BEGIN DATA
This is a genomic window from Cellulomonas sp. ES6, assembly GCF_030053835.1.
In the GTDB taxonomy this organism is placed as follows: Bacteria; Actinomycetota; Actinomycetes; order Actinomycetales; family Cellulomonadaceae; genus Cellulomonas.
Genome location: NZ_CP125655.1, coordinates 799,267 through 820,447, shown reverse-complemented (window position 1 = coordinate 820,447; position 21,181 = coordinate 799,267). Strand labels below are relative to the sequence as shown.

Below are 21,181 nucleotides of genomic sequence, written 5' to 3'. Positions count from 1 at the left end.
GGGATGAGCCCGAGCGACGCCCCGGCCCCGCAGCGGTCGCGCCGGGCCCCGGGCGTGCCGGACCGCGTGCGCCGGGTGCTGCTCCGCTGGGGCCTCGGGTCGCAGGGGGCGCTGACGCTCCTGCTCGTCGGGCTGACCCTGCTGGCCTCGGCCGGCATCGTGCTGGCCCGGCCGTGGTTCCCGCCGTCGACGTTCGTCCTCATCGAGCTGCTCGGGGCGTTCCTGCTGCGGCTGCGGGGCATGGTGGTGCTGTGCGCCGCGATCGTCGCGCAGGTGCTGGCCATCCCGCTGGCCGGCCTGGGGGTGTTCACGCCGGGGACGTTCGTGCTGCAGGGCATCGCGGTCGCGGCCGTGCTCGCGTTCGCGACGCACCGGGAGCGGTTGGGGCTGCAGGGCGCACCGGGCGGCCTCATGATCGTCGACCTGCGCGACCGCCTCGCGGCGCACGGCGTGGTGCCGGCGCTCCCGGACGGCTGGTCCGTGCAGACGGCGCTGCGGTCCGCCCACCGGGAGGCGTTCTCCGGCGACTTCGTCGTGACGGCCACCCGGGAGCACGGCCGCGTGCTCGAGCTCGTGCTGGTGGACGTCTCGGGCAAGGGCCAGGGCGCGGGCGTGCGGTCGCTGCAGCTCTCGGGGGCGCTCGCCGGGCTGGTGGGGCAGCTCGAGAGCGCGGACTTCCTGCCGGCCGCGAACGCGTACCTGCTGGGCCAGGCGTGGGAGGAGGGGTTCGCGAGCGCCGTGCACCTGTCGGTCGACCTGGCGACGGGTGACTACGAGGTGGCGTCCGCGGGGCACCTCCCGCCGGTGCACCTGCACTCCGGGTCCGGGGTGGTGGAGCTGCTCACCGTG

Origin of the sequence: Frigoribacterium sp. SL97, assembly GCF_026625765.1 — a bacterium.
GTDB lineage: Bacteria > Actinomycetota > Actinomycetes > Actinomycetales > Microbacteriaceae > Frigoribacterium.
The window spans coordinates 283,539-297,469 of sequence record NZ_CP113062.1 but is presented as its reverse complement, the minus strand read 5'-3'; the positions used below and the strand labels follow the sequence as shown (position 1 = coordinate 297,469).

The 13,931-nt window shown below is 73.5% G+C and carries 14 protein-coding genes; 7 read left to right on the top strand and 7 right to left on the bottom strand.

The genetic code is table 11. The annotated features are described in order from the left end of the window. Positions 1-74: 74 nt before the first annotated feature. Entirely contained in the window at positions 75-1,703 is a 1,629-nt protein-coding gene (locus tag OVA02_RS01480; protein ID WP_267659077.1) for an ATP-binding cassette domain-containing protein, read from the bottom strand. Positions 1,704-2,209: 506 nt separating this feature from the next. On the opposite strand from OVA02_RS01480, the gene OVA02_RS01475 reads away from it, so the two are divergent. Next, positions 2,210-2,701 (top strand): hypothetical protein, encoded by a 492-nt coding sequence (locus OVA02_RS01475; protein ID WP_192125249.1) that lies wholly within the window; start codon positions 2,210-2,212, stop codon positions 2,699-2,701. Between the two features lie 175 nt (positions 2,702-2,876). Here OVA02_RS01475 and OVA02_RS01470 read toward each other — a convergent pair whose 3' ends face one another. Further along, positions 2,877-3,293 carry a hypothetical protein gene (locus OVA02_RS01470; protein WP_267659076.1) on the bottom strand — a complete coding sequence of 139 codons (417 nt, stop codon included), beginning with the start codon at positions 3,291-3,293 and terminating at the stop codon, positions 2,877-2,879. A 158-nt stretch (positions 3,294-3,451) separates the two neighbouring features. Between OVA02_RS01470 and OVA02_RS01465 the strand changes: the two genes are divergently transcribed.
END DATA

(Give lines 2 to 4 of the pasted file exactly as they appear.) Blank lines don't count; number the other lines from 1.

In the GTDB taxonomy this organism is placed as follows: Bacteria; Actinomycetota; Actinomycetes; order Actinomycetales; family Cellulomonadaceae; genus Cellulomonas.
Genome location: NZ_CP125655.1, coordinates 799,267 through 820,447, shown reverse-complemented (window position 1 = coordinate 820,447; position 21,181 = coordinate 799,267). Strand labels below are relative to the sequence as shown.

Below are 21,181 nucleotides of genomic sequence, written 5' to 3'. Positions count from 1 at the left end.